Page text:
According to Bitcoin proponents, the desire of Chinese regulators to control and conceal criminal activity is reflected in the tightening of financial regulations, which they claim is a result of their efforts.
Even in other countries, regulators have expressed concern that cryptocurrencies will necessitate more stringent controls than the ones that are currently in place in their jurisdictions.
A statement from the People’s Bank of China states that all Bitcoin and other virtual currency transactions are now considered illegal in China, according to the statement (PBC). The move is part of a broader campaign by the PBC to discourage the general public from using illegal digital currency, which is currently underway.
The central bank’s website prohibits financial activities such as virtual currency derivatives and other similar products, as well as other similar products.
Digital currencies such as Bitcoin, Ethereum, and other cryptocurrencies, according to a notice issued by the PBC, are causing financial system disruptions and are being used for money laundering and other illegal activities.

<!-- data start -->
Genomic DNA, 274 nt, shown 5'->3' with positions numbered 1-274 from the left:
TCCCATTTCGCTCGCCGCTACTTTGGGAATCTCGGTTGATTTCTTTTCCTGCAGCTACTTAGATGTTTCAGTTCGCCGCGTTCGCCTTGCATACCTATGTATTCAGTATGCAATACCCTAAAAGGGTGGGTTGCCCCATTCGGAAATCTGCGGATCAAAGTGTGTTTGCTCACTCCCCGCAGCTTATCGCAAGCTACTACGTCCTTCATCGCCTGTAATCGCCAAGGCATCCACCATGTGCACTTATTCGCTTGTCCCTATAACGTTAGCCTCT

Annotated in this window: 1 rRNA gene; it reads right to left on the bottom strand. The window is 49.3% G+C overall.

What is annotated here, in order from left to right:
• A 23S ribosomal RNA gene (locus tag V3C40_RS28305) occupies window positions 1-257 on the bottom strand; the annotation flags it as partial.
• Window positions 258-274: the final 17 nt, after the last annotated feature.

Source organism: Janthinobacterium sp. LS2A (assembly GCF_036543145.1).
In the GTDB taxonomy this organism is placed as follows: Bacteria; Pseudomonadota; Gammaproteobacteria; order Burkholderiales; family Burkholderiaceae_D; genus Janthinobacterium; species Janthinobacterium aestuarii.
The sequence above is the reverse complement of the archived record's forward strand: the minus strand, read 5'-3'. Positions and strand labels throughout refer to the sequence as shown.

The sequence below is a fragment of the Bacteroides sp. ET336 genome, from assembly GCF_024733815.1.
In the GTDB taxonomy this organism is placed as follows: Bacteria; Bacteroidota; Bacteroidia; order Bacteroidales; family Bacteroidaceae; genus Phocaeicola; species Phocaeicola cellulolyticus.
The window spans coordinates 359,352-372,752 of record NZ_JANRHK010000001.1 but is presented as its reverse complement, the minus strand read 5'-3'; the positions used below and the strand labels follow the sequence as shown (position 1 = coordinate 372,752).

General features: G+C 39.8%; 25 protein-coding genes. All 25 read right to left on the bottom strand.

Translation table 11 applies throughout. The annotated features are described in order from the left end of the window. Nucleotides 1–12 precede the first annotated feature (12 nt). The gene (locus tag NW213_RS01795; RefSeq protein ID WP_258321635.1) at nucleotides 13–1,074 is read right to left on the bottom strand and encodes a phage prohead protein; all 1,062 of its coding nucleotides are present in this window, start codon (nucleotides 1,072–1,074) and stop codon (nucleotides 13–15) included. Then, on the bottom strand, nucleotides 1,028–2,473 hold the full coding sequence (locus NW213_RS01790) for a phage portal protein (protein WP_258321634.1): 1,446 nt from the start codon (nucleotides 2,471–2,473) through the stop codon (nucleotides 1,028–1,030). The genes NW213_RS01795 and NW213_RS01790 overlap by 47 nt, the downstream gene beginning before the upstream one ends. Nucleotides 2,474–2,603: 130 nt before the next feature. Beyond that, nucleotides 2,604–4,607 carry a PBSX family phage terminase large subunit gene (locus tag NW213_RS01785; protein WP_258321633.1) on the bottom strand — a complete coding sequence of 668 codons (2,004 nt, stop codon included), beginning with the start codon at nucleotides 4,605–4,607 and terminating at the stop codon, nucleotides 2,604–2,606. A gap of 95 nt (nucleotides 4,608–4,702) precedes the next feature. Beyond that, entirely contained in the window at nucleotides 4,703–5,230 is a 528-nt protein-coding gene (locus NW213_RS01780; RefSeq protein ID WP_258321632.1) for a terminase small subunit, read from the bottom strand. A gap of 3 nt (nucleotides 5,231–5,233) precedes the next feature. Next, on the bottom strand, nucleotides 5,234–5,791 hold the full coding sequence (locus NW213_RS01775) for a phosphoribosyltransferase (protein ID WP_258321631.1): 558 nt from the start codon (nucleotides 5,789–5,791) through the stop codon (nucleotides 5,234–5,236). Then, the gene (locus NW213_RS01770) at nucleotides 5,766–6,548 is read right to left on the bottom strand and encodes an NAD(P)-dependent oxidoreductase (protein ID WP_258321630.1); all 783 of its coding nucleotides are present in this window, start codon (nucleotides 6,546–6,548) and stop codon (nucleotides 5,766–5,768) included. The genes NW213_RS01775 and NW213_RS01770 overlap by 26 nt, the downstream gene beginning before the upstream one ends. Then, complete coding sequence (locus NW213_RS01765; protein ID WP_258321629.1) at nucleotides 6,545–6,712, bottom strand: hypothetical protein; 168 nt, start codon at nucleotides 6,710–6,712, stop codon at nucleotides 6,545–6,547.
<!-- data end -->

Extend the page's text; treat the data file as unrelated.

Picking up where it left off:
A significant drop occurred in the value of coins that represented different digital currencies as a result of the announcement. Coins such as Bitcoin and other crypto tokens saw their value plummet by 9 percent in the hours following the announcement, reaching $41,085 dollars. On average, the price of Ethereum has dropped from $3,100 to approximately $2,800 since the beginning of the year, representing a loss of nearly 10%.
In a second consecutive attempt, Chinese authorities have attempted to contain a global phenomenon while also attempting to create a domestic equivalent. Because it banned WhatsApp and Google from its territory, China, for example, invested in the development of WeChat and Baidu. As well as social media behemoths like Facebook, YouTube and other video-streaming platforms are off-limits to the group.
Officials in China are working on the creation of an electronic Yuan that will be used for cashless transactions and will be easily trackable and regulated by financial regulators.
Earlier this year, the Chinese government reminded banks that they were prohibited from dealing with cryptocurrencies, which they had done in 2013. In September 2017, the government of the country declared initial coin offerings (ICOs) to be illegal under the laws of the country. (ICOs). In addition, officials were concerned that cryptocurrency mining and trading could continue, or that the state-run financial system could be exposed to risks in a secondary manner as a result of this. This decision was made as a result of the concerns expressed.